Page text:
toggle menu
1000+ books

in a sentence
grouped by contextual meaning

bolero as in:  danced a Spanish bolero

show 1 more with this conextual meaning
  • The Bolero originated in Spain in the 1770s.
    bolero = a style of slow-tempo music
▲ show less (of above)

bolero as in:  wore a bolero

show 1 more with this conextual meaning
  • The restaurant has bolero-jacketed waiters.
    bolero = a short tailored style of jacket
▲ show less (of above)

show 10 more examples with any meaning
  • It was green satin, that costume: a little bolero jacket with gold spangle trim, showing a lot of cleavage and midriff; green satin undershorts, translucent pantaloons.†   (source)
  • I put a silver bolero over my shoulders, tied a gray silk scarf around my neck to cover up my cleavage, applied some matching lipstick, and then stepped into the living room.†   (source)
  • We lingered in the dust: Clavo, Wilo, Chicharron and I. We walked through these streets in pairs with a rhythm, slow, like a bolero.†   (source)
  • A slow bolero starts, and I feel myself being led towards where Trujillo is now dancing with the attractive, blond wife of the old senator.†   (source)
  • Whenever I get nervous (which doesn't happen often), I like to hum a song to calm myself—usually Ravel's Bolero or the ancient Greek "Song of Seikilos."†   (source)
  • Nicolas was forced to give up his contortions, but the whole experience made him the most popular young man of the season, the king of all the parties and of all the young girls' hearts, because while everybody else was busy studying, dressing in gray checked suits, and trying to grow a mustache to the rhythm of boleros, he was preaching free love, quoting Freud, drinking Pernod, and dancing flamenco.†   (source)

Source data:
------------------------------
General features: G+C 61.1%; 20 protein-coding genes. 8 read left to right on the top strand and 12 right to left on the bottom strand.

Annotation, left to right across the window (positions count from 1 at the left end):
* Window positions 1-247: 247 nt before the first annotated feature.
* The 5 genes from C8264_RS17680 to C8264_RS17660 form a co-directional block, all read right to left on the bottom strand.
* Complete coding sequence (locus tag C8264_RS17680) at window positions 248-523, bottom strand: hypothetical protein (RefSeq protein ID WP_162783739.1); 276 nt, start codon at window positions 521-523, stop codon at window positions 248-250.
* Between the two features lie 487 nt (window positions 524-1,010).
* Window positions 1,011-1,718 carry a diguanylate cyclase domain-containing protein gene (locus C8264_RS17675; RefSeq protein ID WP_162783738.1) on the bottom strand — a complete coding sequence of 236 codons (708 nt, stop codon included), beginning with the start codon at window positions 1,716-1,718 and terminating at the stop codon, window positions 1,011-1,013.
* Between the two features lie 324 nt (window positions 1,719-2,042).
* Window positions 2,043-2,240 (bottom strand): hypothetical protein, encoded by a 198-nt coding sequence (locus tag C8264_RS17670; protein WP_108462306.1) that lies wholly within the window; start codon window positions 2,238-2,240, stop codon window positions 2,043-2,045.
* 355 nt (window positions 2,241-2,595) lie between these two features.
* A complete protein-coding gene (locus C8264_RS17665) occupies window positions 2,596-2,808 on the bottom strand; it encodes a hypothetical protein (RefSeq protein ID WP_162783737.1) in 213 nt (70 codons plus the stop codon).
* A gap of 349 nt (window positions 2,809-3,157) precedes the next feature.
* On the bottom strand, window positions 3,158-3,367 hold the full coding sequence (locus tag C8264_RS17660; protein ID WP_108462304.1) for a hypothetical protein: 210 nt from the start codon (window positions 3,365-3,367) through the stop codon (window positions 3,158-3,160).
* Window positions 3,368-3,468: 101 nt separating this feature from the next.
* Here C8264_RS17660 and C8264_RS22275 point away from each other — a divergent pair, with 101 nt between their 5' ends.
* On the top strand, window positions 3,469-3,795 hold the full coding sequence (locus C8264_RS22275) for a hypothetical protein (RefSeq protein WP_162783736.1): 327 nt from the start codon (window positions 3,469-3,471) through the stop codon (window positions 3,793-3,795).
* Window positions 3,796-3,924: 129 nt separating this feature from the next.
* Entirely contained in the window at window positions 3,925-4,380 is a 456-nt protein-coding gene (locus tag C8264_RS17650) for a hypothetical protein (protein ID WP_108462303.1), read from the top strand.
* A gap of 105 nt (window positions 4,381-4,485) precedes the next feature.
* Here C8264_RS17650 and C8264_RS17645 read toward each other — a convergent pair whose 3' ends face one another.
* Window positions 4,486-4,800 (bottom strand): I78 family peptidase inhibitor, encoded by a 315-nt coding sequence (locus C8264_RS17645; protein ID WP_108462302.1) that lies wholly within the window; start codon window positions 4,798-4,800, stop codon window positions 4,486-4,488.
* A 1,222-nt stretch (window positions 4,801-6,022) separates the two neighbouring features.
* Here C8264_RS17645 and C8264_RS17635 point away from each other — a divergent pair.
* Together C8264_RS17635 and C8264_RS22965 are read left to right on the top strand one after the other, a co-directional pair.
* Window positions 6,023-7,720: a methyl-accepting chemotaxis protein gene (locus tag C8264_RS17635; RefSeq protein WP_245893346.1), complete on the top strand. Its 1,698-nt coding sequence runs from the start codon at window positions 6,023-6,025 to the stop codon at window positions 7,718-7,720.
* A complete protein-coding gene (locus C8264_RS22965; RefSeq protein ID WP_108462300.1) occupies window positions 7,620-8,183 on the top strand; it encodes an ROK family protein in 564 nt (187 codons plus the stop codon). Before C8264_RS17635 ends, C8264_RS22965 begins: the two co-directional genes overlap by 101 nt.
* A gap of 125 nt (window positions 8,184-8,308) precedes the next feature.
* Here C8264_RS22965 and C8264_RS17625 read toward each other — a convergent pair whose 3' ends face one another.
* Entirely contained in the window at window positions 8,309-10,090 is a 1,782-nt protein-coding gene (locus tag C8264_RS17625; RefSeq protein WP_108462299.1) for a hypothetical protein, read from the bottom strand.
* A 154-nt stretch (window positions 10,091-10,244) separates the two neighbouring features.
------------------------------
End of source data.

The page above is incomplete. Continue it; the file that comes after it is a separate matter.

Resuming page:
• Holding each other very close, the Captain and Zenaida danced the first boleros that were just beginning to break hearts in those days.†   (source)
  • Hagar stripped herself naked there, and without taking time to dry her face or hair or feet, she dressed herself up in the white-with-a-band-of-color skirt and matching bolero, the Maiden-form brassiere, the Fruit of the Loom panties, the no color hose, the Playtex garter belt and the Joyce con brios.†   (source)
  • His boleros and rancheras touched a chord in the poor and the oppressed.†   (source)
  • She had bought a new dress for the occasion-a long black crepe dinner dress with a rhinestone buckle and a bolero-and a pair of silver slippers to wear with it, because she was supposed to go up on the stage with him to keep him from falling.†   (source)
▲ show less (of above)
show 6 more examples with any meaning
  • Dona Laura had danced a bolero with Don Carlos that was as good as in the movies.†   (source)
  • Nevertheless she kept time with her head and her heels all night, and there was even a moment when she danced sitting down without realizing it, while the Captain merged with his young wild woman in the shadows of the bolero.†   (source)
  • Krauss had sung the bolero in the Vespri Siciliani; and Mlle.†   (source)
  • It did not matter to him how clumsily her honey-colored hair was tucked under her black hat, a characterless little mushroom of a hat, but he did see and resent the contrast between her shirtwaist, with the third button missing, her checked skirt, her unfortunate bright brown bolero jacket, and Madeline's sleekness of blue serge.†   (source)
  • Any God's quantity of cocked hats and boleros and trunkhose.†   (source)
  • I hear the dance-music of all nations,
    The waltz, some delicious measure, lapsing, bathing me in bliss,
    The bolero to tinkling guitars and clattering castanets.†   (source)
▲ show less (of above)